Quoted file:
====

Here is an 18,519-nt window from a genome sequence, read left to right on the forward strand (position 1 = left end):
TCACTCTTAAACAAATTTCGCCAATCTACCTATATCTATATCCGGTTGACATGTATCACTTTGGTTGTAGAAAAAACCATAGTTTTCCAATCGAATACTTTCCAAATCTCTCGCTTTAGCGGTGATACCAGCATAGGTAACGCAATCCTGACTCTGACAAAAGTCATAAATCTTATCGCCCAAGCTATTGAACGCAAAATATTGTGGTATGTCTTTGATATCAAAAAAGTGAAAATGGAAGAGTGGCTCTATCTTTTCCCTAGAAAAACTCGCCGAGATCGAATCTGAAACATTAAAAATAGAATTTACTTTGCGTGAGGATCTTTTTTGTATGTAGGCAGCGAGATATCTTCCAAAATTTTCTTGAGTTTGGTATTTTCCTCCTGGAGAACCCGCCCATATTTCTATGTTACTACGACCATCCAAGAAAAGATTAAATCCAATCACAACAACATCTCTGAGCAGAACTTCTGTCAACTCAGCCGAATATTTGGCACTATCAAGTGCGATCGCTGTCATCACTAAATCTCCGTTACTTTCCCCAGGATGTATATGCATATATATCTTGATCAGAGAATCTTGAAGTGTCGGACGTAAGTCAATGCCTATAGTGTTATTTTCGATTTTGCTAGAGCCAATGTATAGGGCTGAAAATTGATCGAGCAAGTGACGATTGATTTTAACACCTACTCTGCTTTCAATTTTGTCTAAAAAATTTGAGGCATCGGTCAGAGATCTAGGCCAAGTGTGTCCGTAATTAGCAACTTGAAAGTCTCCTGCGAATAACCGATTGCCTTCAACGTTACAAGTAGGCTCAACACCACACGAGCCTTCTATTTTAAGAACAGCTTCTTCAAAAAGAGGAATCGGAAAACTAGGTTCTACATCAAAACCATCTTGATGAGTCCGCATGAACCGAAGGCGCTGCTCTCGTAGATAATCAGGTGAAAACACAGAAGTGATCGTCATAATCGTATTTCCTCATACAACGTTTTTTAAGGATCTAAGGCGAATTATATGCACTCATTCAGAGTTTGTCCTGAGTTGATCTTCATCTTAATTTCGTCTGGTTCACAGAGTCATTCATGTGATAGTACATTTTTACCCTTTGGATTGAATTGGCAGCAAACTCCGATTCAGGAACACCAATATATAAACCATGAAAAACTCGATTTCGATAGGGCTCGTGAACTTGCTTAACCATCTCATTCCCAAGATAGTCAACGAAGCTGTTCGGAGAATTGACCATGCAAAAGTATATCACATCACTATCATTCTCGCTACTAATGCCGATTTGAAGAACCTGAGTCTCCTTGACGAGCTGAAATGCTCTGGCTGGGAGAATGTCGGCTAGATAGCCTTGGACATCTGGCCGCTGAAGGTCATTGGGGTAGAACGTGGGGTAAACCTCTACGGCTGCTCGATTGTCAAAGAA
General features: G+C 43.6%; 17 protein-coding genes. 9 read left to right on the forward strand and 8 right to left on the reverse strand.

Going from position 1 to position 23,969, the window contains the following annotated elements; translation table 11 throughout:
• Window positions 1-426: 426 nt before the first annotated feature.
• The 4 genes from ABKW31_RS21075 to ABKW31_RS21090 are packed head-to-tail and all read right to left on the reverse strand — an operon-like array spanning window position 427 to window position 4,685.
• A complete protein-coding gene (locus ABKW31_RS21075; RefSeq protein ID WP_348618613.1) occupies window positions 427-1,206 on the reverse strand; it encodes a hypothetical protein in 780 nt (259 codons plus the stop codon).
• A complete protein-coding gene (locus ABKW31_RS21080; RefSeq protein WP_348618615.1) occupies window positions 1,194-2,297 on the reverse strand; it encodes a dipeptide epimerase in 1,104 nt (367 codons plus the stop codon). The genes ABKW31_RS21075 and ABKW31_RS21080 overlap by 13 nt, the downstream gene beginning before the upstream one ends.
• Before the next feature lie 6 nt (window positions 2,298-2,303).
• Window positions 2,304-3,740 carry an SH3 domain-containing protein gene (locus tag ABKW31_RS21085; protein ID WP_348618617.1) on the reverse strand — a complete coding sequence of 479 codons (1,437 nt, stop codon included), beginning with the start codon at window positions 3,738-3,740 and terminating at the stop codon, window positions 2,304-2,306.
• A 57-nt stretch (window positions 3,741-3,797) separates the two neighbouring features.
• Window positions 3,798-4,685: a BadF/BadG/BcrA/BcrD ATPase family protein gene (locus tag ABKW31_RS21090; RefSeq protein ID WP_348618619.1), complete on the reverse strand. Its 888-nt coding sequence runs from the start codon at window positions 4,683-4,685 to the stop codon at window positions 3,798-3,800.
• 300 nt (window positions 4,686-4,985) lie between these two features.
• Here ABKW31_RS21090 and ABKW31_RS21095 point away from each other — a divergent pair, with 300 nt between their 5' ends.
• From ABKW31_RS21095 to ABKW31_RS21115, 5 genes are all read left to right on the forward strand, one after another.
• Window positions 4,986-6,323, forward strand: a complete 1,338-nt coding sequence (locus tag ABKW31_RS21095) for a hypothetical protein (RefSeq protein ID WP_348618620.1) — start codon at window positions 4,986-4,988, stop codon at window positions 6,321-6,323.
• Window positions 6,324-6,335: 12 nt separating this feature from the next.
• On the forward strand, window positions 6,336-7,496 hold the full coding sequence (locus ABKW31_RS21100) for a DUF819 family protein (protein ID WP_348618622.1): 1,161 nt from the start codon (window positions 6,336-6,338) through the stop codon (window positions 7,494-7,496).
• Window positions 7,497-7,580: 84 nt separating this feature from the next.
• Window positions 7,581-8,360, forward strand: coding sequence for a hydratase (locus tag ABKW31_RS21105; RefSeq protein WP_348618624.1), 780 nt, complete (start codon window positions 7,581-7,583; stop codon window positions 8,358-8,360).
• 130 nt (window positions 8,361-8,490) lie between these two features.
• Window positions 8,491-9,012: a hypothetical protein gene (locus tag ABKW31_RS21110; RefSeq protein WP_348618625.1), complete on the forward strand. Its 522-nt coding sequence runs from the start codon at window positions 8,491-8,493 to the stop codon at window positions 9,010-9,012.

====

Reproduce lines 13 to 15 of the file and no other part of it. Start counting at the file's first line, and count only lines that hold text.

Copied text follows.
• 300 nt (window positions 4,686-4,985) lie between these two features.
• Here ABKW31_RS21090 and ABKW31_RS21095 point away from each other — a divergent pair, with 300 nt between their 5' ends.
• From ABKW31_RS21095 to ABKW31_RS21115, 5 genes are all read left to right on the forward strand, one after another.